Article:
NBS: FG Spent N2.95tn On Petrol Imports Last Year
the amount spent by the Federal Government on the importation of Premium Motor Spirit, also known as petrol, soared by nearly 50 per cent to N2.95tn last year.
Data obtained by our correspondent from the National Bureau of Statistics on Monday showed that the country spent N1.97tn on PMS imports in 2017, N1.63tn in 2016 and N1.14tn in 2015.
Petrol imports accounted for 22.4 per cent of the nation’s total imports in 2018, up from 20.6 per cent in 2017, 18.4 per cent in 2016 and 17 per cent in 2015.
The Nigerian National Petroleum Corporation has been the sole importer of petrol into the country for more than a year as private oil marketers stopped importation due to a shortage of foreign exchange and increase in crude oil prices, which was said to have made the landing cost of the product higher than the official pump price of N145 per litre.
PMS import, which averaged 56.5 million litres per day in January, jumped to a high of 86.4 million lpd in February, according to the data obtained from the Pipelines and Product Marketing Company, a subsidiary of the NNPC.
It stood at 66.8 million lpd in March, 70.7 million lpd in April, 36.7 million lpd in May, and 34.5 million lpd in June. It was 36.5 million lpd in July, 58.4 million lpd in August, and 57.8 million lpd in September.
Analysis of the data obtained by our correspondent from the PPMC and the Department of Petroleum Resources showed that petrol import averaged 55.1 million litres per day in the first nine months of last year, compared to 48.5 million lpd in the same period in 2016.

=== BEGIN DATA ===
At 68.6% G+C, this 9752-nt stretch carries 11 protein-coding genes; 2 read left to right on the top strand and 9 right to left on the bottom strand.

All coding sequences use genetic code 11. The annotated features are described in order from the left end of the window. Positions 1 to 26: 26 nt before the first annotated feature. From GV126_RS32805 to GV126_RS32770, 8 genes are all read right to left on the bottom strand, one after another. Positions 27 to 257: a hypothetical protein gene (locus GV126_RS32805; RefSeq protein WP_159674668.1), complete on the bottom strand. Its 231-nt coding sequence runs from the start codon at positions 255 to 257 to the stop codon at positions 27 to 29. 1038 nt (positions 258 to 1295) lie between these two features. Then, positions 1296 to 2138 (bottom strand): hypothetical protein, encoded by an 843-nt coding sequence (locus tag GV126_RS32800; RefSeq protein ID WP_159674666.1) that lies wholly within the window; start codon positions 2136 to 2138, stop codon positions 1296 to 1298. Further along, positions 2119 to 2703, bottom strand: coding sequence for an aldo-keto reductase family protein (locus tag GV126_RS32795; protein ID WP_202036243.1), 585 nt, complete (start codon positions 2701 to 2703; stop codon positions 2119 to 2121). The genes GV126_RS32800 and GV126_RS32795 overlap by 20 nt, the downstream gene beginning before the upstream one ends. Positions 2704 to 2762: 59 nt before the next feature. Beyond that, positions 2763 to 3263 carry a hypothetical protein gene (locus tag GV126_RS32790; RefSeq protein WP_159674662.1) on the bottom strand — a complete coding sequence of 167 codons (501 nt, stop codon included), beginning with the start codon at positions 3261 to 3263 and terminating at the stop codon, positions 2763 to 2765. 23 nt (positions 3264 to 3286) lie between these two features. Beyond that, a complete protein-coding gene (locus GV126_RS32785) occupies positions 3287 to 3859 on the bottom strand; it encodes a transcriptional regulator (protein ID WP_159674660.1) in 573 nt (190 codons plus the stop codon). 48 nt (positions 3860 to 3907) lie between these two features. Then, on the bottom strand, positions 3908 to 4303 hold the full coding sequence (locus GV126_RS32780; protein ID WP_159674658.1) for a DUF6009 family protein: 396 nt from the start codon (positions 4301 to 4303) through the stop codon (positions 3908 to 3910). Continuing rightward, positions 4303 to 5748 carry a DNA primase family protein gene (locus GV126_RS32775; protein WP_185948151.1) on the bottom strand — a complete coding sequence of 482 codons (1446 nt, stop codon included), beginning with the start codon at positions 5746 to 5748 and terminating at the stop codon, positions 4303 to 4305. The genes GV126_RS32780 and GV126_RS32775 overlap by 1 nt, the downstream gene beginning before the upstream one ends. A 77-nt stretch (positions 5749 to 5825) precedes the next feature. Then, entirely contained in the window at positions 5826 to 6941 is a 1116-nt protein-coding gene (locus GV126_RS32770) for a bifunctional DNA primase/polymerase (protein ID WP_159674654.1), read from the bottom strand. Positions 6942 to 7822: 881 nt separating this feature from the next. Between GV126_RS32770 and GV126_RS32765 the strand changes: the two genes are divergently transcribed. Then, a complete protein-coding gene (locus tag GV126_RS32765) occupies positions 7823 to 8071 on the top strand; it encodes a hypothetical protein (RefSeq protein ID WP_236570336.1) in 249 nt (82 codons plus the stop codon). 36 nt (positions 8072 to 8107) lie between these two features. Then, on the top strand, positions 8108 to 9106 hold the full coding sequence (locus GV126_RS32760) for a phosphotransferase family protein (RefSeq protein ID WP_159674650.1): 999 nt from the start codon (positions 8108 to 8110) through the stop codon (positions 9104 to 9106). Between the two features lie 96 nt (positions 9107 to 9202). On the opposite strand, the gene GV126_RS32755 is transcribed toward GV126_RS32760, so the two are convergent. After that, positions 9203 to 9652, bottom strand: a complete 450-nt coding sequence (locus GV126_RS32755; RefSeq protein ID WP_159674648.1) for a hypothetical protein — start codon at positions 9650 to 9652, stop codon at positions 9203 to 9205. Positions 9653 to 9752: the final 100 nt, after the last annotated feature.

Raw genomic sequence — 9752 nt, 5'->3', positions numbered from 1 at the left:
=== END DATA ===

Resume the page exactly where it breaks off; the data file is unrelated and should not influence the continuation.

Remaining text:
PMS import averaged 49.2 million lpd and 49.8 million lpd in 2015 and 2016 respectively, DPR data showed.
In October last year, the Senate initiated a fresh investigation into an alleged illegal subsidy payment on PMS, but the NNPC denied “the insinuation that it has in its custody a $3.5bn subsidy fund.”
The Senate had set up an ad hoc committee to investigate an alleged $3.5bn account kept by the NNPC for petrol subsidy payment.
The corporation noted that it initiated the move to raise a revolving fund of $1.05bn, being the sole importer and supplier of white products in the country, adding that the fund had been domiciled in the Central Bank of Nigeria.
The Managing Director, PPMC, Mr Umar Ajiya, in his presentation at an industry event in November, said the existence of arbitrage opportunities in neighbouring countries had encouraged cross-border smuggling of the product and pushed daily national consumption from less than 35 million lpd to over 55 million lpd.
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The Group Managing Director, NNPC, Dr Maikanti Baru, said in March 2018 that the multiplication of filling stations had energised unprecedented cross-border smuggling of petrol to neighbouring countries, making it difficult to sanitise the fuel supply and distribution matrix in Nigeria.
He explained that because of the obvious differential in petrol price between Nigeria and other neighbouring countries, it had become lucrative for the smugglers to use the frontier stations as a veritable conduit for the smuggling of products across the border.
He stated that this had resulted in a thriving market for Nigerian petrol in Niger Republic, Benin Republic, Cameroon, Chad and Togo as well as Ghana, which has no direct borders with Nigeria.
“The NNPC is concerned that continued cross-border smuggling of petrol will deny Nigerians the benefit of the Federal Government’s benevolence of keeping a fix retail price of N145 per litre despite the increase in PMS open market price above N171 per litre,” he added.